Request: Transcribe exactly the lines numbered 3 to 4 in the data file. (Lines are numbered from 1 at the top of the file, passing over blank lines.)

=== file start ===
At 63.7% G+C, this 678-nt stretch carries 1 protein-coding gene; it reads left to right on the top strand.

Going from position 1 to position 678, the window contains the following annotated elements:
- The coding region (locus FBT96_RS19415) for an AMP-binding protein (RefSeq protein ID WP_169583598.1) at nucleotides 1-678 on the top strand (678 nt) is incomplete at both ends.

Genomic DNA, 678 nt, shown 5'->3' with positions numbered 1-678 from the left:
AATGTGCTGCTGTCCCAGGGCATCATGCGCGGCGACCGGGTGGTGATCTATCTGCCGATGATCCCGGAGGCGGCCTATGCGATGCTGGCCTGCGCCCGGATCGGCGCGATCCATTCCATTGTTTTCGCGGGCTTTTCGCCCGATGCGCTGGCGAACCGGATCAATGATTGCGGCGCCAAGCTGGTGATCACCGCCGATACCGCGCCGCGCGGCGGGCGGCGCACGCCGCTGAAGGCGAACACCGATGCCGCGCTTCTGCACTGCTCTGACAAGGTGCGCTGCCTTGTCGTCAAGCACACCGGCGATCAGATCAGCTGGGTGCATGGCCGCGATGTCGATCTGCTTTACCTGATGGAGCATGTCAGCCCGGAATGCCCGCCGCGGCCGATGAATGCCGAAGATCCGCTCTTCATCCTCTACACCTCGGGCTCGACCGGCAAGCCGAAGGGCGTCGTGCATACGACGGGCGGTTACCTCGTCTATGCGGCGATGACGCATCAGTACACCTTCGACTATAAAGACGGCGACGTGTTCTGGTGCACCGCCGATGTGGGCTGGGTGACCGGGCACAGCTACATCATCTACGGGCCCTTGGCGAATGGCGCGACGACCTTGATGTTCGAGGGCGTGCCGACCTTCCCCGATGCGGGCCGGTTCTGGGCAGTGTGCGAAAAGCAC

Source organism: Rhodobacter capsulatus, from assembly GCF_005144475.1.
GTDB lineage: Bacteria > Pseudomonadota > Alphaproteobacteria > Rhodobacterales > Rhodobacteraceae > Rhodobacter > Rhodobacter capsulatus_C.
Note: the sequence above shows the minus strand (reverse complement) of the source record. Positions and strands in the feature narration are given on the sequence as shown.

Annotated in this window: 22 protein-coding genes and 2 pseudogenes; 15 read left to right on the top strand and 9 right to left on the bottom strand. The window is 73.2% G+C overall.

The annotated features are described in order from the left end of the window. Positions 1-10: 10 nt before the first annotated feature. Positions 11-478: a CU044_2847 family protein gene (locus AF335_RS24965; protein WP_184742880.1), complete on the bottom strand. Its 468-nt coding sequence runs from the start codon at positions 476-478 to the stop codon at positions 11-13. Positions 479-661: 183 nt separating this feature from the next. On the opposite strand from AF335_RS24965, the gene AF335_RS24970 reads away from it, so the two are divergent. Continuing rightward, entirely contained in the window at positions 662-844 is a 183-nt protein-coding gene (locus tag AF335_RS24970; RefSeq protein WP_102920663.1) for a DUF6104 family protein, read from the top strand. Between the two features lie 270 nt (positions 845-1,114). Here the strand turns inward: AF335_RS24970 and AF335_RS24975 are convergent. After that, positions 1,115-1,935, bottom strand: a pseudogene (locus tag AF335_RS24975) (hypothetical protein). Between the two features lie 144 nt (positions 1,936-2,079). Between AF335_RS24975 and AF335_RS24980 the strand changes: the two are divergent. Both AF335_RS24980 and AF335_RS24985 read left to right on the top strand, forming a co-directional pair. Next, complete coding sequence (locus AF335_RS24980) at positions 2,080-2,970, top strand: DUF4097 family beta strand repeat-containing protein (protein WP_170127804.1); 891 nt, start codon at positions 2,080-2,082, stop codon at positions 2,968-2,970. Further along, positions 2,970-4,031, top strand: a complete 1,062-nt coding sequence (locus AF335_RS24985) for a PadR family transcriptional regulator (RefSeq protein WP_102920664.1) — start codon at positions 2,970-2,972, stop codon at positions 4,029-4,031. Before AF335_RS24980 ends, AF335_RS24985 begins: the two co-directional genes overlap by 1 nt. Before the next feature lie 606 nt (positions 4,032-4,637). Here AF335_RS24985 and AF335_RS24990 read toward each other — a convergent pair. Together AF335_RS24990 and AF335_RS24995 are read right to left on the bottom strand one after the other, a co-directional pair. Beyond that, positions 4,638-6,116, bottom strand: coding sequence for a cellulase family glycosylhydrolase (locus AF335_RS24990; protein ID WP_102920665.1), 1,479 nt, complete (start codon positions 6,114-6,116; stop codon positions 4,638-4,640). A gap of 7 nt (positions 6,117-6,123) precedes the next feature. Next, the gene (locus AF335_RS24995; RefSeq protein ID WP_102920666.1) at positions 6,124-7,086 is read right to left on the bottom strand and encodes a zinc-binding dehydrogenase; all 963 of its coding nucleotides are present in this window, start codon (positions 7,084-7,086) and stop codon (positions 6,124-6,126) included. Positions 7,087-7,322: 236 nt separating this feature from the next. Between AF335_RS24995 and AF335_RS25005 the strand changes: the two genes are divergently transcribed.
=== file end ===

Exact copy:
- The coding region (locus FBT96_RS19415) for an AMP-binding protein (RefSeq protein ID WP_169583598.1) at nucleotides 1-678 on the top strand (678 nt) is incomplete at both ends.

Genomic DNA, 678 nt, shown 5'->3' with positions numbered 1-678 from the left: